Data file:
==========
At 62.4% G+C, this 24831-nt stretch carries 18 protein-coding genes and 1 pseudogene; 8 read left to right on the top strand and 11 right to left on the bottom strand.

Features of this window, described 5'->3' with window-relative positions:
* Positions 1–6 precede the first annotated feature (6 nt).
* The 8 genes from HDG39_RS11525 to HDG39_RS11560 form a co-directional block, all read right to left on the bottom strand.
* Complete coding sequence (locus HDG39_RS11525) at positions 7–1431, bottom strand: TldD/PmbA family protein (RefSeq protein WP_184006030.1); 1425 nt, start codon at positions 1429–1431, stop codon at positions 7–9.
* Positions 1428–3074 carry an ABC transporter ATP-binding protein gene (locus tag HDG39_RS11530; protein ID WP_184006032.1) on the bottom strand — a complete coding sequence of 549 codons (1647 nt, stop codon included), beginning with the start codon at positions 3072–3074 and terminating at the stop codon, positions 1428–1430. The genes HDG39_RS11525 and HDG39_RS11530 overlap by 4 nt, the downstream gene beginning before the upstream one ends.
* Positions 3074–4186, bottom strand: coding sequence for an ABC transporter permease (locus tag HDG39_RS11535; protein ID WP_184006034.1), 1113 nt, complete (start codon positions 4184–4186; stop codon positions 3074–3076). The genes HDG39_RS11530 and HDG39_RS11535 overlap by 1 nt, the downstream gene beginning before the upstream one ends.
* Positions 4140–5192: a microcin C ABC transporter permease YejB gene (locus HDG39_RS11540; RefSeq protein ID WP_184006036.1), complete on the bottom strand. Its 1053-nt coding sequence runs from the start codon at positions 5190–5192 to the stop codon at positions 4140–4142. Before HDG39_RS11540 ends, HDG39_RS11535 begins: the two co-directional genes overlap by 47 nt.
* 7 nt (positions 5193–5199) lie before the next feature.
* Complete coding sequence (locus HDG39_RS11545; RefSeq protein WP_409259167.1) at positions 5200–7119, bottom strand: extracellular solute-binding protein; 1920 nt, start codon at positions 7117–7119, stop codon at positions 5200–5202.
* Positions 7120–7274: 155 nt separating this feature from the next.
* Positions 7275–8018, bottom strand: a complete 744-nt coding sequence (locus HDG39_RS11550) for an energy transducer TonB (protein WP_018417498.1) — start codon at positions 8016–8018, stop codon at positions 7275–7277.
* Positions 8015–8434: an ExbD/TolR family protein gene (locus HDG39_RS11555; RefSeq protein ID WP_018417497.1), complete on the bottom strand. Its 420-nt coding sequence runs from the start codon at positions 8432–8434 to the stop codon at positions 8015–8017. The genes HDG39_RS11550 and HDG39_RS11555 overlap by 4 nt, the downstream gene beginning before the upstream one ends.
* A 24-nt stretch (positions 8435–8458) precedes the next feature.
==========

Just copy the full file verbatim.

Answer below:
At 62.4% G+C, this 24831-nt stretch carries 18 protein-coding genes and 1 pseudogene; 8 read left to right on the top strand and 11 right to left on the bottom strand.

Features of this window, described 5'->3' with window-relative positions:
* Positions 1–6 precede the first annotated feature (6 nt).
* The 8 genes from HDG39_RS11525 to HDG39_RS11560 form a co-directional block, all read right to left on the bottom strand.
* Complete coding sequence (locus HDG39_RS11525) at positions 7–1431, bottom strand: TldD/PmbA family protein (RefSeq protein WP_184006030.1); 1425 nt, start codon at positions 1429–1431, stop codon at positions 7–9.
* Positions 1428–3074 carry an ABC transporter ATP-binding protein gene (locus tag HDG39_RS11530; protein ID WP_184006032.1) on the bottom strand — a complete coding sequence of 549 codons (1647 nt, stop codon included), beginning with the start codon at positions 3072–3074 and terminating at the stop codon, positions 1428–1430. The genes HDG39_RS11525 and HDG39_RS11530 overlap by 4 nt, the downstream gene beginning before the upstream one ends.
* Positions 3074–4186, bottom strand: coding sequence for an ABC transporter permease (locus tag HDG39_RS11535; protein ID WP_184006034.1), 1113 nt, complete (start codon positions 4184–4186; stop codon positions 3074–3076). The genes HDG39_RS11530 and HDG39_RS11535 overlap by 1 nt, the downstream gene beginning before the upstream one ends.
* Positions 4140–5192: a microcin C ABC transporter permease YejB gene (locus HDG39_RS11540; RefSeq protein ID WP_184006036.1), complete on the bottom strand. Its 1053-nt coding sequence runs from the start codon at positions 5190–5192 to the stop codon at positions 4140–4142. Before HDG39_RS11540 ends, HDG39_RS11535 begins: the two co-directional genes overlap by 47 nt.
* 7 nt (positions 5193–5199) lie before the next feature.
* Complete coding sequence (locus HDG39_RS11545; RefSeq protein WP_409259167.1) at positions 5200–7119, bottom strand: extracellular solute-binding protein; 1920 nt, start codon at positions 7117–7119, stop codon at positions 5200–5202.
* Positions 7120–7274: 155 nt separating this feature from the next.
* Positions 7275–8018, bottom strand: a complete 744-nt coding sequence (locus HDG39_RS11550) for an energy transducer TonB (protein WP_018417498.1) — start codon at positions 8016–8018, stop codon at positions 7275–7277.
* Positions 8015–8434: an ExbD/TolR family protein gene (locus HDG39_RS11555; RefSeq protein ID WP_018417497.1), complete on the bottom strand. Its 420-nt coding sequence runs from the start codon at positions 8432–8434 to the stop codon at positions 8015–8017. The genes HDG39_RS11550 and HDG39_RS11555 overlap by 4 nt, the downstream gene beginning before the upstream one ends.
* A 24-nt stretch (positions 8435–8458) precedes the next feature.